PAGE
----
Two good things happened this morning.
I had an early breakfast with a sweet friend. I read part of Dave Asprey’s “46 life rules” in Game Changers.
How are these two things alike?
They highlight optimism.
Whenever I breakfast with this friend, I laugh. We share similar faith and similar life ambition, and when we meet I laugh loud in a quiet breakfast spot nestled in corner of a bustling city.
And Asprey? Well, of all his 46 rules he has gathered from 450 expert ‘game changers,’ this is his biggest one: Practicing gratitude is the most profoundly transformative thing you can do.
You know something else about gratitude? It fuels optimism. If you see the silver lining and find people and actions to be grateful for, then you can feel optimistic about the future.
I am an optimist. My friend, the lovely breakfast buddy from this morning, is an optimist. She was telling me about her boyfriend who, if it’s possible, is even more of an optimist. He’ll have a rough day, but he’ll recap with “it was good even though…” He finds the silver lining even in those bad days.
But I’m well aware not everyone is an optimist. We are born with a certain set point – either more optimistic or more pessimistic. The best news about that set point: it can change. That’s right. You’re not resigned to life as a pessimist (or a realist as my hubby likes to say) if that’s where you find yourself. You can train your brain.
I was thinking about that as I read through Asprey’s book, especially coming off of this particularly delightful optimistic breakfast. How can more conversations flow like that one?
I landed back at gratitude.
Not only does gratitude grow optimism, it does a lot of other things. For example, one of the other rules was “Fear is the Mind Killer!” Yikes! Basically the rule says you have to get past fear of failure. The best way to do that? “Gratitude stops fear!” How often is fear our biggest struggle? Yet there’s actually medical evidence (a long explanation about your parasympathetic nervous system) which shows you can boost resilience and reduce stress by listing three things you’re thankful for before you go to sleep. (I guess Bobby McFerrin was on to something with his little Don’t Worry, Be Happy.)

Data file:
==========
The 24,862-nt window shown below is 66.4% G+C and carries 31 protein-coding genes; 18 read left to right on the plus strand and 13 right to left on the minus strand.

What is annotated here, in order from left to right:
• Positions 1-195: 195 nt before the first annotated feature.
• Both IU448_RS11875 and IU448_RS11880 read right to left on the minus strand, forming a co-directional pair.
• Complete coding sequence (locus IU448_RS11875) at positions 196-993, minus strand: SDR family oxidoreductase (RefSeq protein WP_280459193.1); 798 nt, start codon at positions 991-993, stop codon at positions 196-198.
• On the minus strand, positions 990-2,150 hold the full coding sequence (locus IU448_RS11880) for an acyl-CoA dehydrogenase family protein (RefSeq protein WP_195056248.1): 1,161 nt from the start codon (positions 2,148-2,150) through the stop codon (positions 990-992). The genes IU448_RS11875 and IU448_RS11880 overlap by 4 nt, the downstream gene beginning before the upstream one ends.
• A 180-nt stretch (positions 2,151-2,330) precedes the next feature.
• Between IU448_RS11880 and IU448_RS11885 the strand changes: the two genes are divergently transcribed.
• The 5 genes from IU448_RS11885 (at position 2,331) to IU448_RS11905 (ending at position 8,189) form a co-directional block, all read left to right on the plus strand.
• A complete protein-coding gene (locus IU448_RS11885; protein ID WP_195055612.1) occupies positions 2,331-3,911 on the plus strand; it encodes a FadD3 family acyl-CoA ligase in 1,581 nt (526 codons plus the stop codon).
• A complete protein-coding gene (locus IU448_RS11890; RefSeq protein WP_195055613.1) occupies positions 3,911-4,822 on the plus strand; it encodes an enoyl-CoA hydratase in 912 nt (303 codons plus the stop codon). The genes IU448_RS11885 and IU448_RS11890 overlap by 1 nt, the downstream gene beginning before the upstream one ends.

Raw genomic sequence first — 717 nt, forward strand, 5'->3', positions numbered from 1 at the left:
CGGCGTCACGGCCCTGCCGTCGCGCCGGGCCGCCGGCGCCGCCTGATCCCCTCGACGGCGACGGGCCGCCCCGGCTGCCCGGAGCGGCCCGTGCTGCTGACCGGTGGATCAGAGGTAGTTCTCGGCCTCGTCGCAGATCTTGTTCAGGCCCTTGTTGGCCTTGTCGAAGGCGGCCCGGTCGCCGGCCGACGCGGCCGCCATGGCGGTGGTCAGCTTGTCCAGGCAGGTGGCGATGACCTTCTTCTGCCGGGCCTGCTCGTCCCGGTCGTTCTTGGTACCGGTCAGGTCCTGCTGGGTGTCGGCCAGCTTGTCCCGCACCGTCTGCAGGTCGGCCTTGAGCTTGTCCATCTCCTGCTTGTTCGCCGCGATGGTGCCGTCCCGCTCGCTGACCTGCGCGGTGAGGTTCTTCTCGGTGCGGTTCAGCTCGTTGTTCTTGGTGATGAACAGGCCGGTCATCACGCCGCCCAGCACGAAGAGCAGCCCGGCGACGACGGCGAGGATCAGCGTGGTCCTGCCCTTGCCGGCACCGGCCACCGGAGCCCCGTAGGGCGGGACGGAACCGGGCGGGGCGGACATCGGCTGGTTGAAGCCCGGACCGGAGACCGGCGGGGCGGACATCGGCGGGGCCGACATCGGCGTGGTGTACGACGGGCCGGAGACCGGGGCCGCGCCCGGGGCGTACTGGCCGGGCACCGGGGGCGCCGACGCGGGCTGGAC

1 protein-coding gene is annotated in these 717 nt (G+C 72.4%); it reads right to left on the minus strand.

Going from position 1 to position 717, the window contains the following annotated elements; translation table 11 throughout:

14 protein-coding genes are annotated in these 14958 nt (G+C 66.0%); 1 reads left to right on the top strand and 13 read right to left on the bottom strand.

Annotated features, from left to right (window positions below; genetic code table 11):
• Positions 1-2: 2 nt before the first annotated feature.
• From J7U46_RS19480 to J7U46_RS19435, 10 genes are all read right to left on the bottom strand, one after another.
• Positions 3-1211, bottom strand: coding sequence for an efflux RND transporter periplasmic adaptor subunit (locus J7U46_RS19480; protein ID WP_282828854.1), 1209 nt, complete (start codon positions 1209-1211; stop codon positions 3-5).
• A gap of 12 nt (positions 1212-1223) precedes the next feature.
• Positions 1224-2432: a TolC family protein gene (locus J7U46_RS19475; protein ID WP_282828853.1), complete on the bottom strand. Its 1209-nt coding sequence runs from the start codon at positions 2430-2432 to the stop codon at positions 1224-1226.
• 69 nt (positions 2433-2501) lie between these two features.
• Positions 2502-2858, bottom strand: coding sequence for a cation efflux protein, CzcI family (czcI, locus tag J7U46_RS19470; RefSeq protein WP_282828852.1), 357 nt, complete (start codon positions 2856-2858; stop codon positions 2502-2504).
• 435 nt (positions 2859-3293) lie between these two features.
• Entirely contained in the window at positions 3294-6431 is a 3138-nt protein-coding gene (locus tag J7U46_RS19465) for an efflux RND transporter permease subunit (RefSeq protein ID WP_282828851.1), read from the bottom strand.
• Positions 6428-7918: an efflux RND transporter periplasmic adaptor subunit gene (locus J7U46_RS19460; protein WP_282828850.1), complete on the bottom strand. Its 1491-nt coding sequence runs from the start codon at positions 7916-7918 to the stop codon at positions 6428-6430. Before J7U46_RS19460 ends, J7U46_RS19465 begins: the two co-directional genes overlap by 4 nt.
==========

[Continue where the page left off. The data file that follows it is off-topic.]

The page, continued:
I looked at all the rules that had an optimism or gratitude component. Tons of them. Rule 33: Happy People are Successful! Rule 3: Eliminate Words that Undermine Your Strength. Rule 32: Money Doesn’t Motivate Game Changers. How is that one linked to optimism? Just that Rule 32-ers don’t operate out of a scarcity mind set, but they focus on amassing joy not money. Joy = Optimism. Note, joy is not circumstantial. Joy exists, as does optimism, even when the circumstances around you are challenging.
As I left for a birthday dinner for a close friend Saturday night, little bit said, “mommy, just don’t laugh so loud.” Ha! (Imagine that ha in a very loud voice.) Sorry little bit, mommy is going to keep laughing loud, and probably embarrassing you more than you can count, but I’m an optimist. And a loud optimist at that. Hopefully, years from now, the sound of my loud optimistic laughter will make you smile and even laugh yourself.
Let’s practice moving our set point one more degree towards optimism. Let’s encourage our kids to move their set point to optimism. Those simple dinnertime conversations? I REQURE them to tell me something good that happened before they can tell me the bad. Just last night, one said, I don’t have anything good, it was a bad day.
Oh no bud, you ALWAYS have something good, and we’re going to start with that. Let’s all start from there.
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